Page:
I could probably subtitle this post “It was songs like this that ultimately led me to starting a music blog.” The year was 2006 and Amazon didn’t have an mp3 store, iTunes was still wobbling around, and the idea that virtually every song, ever recorded, would be available for instant streaming on a mobile phone was unheard of. 2006 is when The World Forgot officially began and it was because of songs like My City of Ruin. I would occasionally stumble upon standout tracks (or in this case versions of tracks) that were so moving that I simply had to share them. I was compelled.
For awhile I made do with mix albums, painstakingly burned to CD, and mailed to friends and family. Eventually that evolved into electronic distribution (via email and now ancient sites like yousendit or zshare). Finally I settled upon the name The World Forgot, started a blog through Blogspot (back before the name change to Blogger), and the rest constitutes five years of finding songs, feeling compelled, and sharing them online.
On April 16th, 2006, I posted this live recording of My City of Ruin and to this day it is still the definitive version of the song for me. At that time this version was rare, almost impossible to find. Now, of course, you can simply order the entire album America: A Tribute to Heroes via Amazon (although curiously it still is not available in any downloadable format). Here I choose to present it again. This is the best version, ever recorded, of My City of Ruin and this song remains one of the reasons I have a music blog.
(below is the original text from the April 2006 post)
One of the greatest songs Bruce Springsteen ever wrote has been relegated to a simple prayer for 9/11. What’s really unique is that this song, My City of Ruins, was written before the events of 9/11. In fact Springsteen wrote the song looking back on his beloved city of Asbury Park, NJ. It’s the story of a once great place slowly slipping into decay as the people, and the money they had, migrates to other parts of the world. He speaks of empty churches, evoking images of rust and ruin, images of things long since past. It’s quite a change of pace from his more well known tracks such as Glory Days or Born in the USA.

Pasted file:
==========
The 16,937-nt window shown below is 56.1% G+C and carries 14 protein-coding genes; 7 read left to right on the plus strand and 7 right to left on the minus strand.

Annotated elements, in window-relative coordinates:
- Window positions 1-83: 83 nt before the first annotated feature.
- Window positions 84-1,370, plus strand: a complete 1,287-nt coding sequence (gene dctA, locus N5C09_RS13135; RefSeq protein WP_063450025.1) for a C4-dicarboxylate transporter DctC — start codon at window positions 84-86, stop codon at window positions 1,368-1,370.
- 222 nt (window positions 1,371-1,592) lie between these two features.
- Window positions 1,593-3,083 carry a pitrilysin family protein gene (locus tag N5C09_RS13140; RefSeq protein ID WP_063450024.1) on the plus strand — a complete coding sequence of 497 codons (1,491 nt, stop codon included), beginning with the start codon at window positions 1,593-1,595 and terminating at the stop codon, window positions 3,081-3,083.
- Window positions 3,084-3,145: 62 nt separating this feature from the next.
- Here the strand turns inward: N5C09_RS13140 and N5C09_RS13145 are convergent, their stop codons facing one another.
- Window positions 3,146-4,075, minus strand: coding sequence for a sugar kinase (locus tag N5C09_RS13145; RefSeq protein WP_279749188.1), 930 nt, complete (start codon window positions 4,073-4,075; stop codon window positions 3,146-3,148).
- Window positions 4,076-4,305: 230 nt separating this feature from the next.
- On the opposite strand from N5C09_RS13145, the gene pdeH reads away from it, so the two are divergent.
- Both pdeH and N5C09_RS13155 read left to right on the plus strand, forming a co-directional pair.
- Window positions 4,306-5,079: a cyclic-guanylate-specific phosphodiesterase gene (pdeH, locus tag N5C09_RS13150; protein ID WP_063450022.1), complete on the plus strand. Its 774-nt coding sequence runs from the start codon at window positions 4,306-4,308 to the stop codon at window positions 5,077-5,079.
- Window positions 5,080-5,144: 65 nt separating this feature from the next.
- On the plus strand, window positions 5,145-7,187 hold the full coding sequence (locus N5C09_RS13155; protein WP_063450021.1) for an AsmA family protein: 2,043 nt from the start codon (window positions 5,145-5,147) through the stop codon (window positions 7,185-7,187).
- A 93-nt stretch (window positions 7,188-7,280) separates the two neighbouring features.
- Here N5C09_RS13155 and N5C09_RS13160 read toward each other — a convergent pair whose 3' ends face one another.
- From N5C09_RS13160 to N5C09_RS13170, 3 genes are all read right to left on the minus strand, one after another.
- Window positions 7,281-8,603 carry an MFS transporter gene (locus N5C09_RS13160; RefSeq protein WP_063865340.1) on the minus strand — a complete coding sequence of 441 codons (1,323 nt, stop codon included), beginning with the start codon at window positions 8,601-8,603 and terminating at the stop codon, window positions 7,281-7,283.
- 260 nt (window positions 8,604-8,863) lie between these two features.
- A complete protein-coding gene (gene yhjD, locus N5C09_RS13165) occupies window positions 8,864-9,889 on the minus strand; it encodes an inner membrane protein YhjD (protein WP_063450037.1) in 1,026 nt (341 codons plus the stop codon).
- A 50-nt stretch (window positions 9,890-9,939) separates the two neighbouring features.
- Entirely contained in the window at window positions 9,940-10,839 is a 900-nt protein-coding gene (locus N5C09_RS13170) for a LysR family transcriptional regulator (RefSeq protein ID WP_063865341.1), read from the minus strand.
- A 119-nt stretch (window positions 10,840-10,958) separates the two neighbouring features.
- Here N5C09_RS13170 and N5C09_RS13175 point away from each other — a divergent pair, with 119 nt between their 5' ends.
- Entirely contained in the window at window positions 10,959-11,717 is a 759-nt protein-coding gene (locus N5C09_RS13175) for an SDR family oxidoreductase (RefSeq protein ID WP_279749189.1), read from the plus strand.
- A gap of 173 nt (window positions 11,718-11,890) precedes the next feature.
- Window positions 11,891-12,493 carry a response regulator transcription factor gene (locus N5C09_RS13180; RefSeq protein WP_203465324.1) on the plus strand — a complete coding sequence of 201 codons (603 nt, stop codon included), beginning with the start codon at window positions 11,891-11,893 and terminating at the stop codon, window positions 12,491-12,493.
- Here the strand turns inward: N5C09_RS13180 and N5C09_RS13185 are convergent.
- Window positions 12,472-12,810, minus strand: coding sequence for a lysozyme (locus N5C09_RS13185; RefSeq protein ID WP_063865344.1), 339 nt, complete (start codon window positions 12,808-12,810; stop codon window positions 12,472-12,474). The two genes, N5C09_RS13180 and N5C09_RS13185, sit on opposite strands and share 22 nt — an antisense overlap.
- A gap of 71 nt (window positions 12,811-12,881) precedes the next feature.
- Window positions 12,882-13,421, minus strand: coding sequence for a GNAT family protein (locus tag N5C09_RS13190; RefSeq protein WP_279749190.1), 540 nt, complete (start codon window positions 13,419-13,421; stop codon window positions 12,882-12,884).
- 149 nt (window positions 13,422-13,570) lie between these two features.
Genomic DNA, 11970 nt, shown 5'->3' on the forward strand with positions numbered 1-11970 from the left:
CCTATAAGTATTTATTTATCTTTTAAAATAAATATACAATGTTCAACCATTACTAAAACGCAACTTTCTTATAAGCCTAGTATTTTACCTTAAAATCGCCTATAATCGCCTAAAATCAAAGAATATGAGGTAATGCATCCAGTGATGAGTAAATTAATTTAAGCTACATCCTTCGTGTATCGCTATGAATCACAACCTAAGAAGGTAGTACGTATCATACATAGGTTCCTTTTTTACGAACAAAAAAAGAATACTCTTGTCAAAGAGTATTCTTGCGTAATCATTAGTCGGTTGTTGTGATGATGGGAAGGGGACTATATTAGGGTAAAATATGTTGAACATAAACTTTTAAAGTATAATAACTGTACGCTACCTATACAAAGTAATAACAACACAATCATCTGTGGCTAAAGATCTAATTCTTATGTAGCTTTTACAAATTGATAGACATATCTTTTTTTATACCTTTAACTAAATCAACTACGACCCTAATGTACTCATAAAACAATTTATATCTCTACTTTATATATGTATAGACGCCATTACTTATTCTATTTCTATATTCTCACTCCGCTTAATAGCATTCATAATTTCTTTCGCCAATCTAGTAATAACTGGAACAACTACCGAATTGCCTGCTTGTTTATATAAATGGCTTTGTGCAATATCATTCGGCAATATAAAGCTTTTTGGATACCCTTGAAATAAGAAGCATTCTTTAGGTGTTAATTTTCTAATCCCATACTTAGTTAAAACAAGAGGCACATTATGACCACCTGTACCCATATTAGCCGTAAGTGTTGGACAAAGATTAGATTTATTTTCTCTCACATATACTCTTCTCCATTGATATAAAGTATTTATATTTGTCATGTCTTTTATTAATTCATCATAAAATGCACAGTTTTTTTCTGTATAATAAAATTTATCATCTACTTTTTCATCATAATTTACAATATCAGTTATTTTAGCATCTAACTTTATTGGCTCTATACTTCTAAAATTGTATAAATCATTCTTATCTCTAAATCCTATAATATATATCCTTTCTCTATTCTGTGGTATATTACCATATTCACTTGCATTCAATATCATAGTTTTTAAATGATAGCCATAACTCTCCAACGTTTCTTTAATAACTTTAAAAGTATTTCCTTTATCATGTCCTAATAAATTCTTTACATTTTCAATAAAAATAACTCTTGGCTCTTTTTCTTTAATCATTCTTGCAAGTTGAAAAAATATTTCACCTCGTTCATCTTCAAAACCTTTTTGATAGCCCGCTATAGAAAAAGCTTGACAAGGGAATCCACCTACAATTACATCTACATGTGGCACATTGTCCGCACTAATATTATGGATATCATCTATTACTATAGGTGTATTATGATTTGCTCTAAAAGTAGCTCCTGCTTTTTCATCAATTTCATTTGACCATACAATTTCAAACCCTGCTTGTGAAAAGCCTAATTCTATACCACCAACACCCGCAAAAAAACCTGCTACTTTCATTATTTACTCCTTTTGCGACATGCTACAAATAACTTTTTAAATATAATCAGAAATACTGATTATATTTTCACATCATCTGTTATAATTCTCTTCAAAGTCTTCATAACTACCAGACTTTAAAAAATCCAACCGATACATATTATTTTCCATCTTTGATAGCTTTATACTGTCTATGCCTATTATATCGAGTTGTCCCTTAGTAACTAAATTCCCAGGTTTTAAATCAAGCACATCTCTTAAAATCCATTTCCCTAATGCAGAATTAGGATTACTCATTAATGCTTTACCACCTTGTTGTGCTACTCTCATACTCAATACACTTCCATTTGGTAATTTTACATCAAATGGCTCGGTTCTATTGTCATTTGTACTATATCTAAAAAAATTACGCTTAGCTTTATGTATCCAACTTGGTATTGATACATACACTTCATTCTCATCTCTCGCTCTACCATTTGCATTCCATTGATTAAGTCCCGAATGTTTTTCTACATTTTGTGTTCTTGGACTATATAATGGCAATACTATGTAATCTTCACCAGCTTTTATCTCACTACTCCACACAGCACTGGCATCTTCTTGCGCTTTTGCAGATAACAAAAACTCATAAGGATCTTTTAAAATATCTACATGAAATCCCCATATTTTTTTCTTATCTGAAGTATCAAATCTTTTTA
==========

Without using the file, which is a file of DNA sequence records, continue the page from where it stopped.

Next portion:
Regardless of how it’s viewed now, how we’ve misinterpreted this song or labeled it as something it is not, it is ultimately a haunting tale. When The Boss sings mournfully “tell me how do I begin again?” you are forced to wonder if anything this far gone could find a new beginning. You want to have the answer to that question, to be able to give him a solution to all these troubles, but in the end you know that all you can do is clasp your hands and pray with him.
As originally recorded for the album “The Rising” this song takes on almost a sick sense of slick production and radio friendly vibe. The version below is the best one available of this song. Coming from the album “America: A Tribute to Heroes” this version is stripped down, filled out with harmonica and a gospel choir, and contains more emotion in the first fifteen seconds than all other versions of this song combined.